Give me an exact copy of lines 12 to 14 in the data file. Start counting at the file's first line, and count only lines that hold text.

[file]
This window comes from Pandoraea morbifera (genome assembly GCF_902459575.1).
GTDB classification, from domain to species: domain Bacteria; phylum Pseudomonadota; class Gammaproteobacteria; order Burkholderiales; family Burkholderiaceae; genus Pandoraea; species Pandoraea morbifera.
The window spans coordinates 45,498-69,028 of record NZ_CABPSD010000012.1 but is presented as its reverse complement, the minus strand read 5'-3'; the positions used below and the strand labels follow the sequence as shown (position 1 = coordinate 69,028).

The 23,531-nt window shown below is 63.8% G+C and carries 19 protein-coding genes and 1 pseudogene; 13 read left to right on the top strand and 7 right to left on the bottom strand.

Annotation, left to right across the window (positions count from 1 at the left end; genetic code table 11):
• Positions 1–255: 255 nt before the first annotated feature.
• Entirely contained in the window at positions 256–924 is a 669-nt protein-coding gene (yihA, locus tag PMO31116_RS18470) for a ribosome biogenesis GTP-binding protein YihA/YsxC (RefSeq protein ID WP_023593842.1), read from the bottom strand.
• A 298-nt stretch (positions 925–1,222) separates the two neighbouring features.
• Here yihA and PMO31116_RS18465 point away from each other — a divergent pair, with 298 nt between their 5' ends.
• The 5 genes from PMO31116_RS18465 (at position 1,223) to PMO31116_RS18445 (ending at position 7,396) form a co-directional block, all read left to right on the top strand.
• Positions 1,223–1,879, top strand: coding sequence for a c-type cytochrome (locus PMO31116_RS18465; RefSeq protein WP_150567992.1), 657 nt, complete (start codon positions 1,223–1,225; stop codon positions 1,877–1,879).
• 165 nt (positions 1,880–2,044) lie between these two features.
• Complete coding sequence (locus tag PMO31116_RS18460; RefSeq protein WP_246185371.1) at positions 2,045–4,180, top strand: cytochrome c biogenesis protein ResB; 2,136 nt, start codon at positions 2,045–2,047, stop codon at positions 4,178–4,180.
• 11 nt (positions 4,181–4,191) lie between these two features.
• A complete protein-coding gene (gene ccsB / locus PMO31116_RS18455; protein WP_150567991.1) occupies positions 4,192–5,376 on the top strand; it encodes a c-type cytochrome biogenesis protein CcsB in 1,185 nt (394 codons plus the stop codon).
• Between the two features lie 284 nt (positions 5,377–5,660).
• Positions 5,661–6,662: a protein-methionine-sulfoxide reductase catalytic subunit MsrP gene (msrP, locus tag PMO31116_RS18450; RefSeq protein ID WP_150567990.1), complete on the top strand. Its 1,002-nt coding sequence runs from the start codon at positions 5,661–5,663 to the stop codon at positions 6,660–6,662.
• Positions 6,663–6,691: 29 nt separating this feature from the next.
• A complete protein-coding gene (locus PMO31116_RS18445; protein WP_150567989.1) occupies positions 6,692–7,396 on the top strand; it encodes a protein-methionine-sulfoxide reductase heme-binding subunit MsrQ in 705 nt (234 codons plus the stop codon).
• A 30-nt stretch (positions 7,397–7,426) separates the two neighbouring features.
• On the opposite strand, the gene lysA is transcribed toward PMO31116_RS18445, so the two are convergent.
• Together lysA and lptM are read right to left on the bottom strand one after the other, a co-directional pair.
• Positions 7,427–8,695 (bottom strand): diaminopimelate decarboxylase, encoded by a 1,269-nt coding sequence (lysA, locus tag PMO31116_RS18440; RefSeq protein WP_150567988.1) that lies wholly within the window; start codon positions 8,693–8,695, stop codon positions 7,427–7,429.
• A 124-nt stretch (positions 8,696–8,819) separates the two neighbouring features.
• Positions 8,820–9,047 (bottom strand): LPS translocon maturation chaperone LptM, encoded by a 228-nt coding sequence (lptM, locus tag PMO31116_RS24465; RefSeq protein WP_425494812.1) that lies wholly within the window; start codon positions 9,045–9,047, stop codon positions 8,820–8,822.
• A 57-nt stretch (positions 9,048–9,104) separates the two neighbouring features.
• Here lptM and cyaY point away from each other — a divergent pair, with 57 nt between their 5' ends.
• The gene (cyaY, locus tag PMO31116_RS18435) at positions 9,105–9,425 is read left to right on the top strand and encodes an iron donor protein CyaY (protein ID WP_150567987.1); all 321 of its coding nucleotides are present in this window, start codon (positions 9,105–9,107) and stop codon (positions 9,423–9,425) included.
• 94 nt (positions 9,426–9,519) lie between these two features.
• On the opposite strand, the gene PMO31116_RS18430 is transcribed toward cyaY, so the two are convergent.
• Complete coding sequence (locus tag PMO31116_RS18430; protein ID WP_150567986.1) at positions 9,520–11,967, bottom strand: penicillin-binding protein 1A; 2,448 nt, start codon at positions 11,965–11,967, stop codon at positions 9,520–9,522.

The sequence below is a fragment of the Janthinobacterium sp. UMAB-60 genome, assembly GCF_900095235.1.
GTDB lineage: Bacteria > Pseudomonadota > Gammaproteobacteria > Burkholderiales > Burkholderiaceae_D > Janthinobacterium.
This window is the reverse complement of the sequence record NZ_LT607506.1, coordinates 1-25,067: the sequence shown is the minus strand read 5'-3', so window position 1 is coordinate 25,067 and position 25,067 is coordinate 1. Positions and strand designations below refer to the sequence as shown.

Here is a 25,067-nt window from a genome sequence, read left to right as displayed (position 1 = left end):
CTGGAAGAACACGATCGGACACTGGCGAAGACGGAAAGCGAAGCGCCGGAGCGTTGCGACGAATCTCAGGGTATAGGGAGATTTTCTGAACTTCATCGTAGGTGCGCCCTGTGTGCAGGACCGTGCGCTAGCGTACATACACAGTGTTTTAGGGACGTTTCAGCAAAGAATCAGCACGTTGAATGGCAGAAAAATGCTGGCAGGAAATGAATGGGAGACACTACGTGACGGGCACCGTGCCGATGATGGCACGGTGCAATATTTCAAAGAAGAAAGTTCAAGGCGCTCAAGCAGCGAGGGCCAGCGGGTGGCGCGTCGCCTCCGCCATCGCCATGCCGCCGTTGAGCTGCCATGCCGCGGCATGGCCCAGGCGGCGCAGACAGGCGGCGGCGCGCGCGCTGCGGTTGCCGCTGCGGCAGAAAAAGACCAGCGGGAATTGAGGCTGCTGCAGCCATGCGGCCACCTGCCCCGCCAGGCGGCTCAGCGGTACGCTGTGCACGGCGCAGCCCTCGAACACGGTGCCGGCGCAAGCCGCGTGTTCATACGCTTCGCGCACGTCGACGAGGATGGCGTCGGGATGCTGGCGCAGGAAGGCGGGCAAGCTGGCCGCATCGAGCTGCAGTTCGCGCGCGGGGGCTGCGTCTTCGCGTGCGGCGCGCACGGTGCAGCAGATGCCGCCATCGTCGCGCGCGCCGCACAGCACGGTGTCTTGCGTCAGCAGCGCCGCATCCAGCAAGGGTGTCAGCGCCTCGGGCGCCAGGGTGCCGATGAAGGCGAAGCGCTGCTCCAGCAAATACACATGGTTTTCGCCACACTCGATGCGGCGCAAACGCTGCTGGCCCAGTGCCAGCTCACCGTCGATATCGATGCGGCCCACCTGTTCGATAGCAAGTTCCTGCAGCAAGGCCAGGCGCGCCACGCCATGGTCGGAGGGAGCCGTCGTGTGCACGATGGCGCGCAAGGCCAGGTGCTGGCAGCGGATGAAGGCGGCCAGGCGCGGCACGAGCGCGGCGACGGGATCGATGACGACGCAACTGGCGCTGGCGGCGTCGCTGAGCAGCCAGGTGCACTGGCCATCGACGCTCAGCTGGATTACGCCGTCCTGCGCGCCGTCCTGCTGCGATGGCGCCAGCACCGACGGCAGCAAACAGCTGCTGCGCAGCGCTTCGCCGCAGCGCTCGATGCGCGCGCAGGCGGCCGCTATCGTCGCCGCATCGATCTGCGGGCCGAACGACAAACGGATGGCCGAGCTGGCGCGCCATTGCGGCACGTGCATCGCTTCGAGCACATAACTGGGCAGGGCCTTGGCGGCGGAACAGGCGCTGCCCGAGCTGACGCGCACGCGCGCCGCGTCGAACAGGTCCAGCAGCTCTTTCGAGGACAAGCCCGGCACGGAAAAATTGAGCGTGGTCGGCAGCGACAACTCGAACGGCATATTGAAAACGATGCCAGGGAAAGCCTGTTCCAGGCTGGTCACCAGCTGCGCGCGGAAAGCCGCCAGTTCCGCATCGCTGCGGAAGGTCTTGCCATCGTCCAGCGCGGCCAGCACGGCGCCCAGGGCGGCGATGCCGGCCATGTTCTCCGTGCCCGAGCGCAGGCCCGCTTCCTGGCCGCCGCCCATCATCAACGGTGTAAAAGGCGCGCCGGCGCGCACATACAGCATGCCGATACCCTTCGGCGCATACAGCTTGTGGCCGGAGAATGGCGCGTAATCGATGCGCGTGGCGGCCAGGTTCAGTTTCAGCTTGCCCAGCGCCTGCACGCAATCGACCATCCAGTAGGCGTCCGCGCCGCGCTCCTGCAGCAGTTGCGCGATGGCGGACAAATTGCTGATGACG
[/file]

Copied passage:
• 165 nt (positions 1,880–2,044) lie between these two features.
• Complete coding sequence (locus tag PMO31116_RS18460; RefSeq protein WP_246185371.1) at positions 2,045–4,180, top strand: cytochrome c biogenesis protein ResB; 2,136 nt, start codon at positions 2,045–2,047, stop codon at positions 4,178–4,180.
• 11 nt (positions 4,181–4,191) lie between these two features.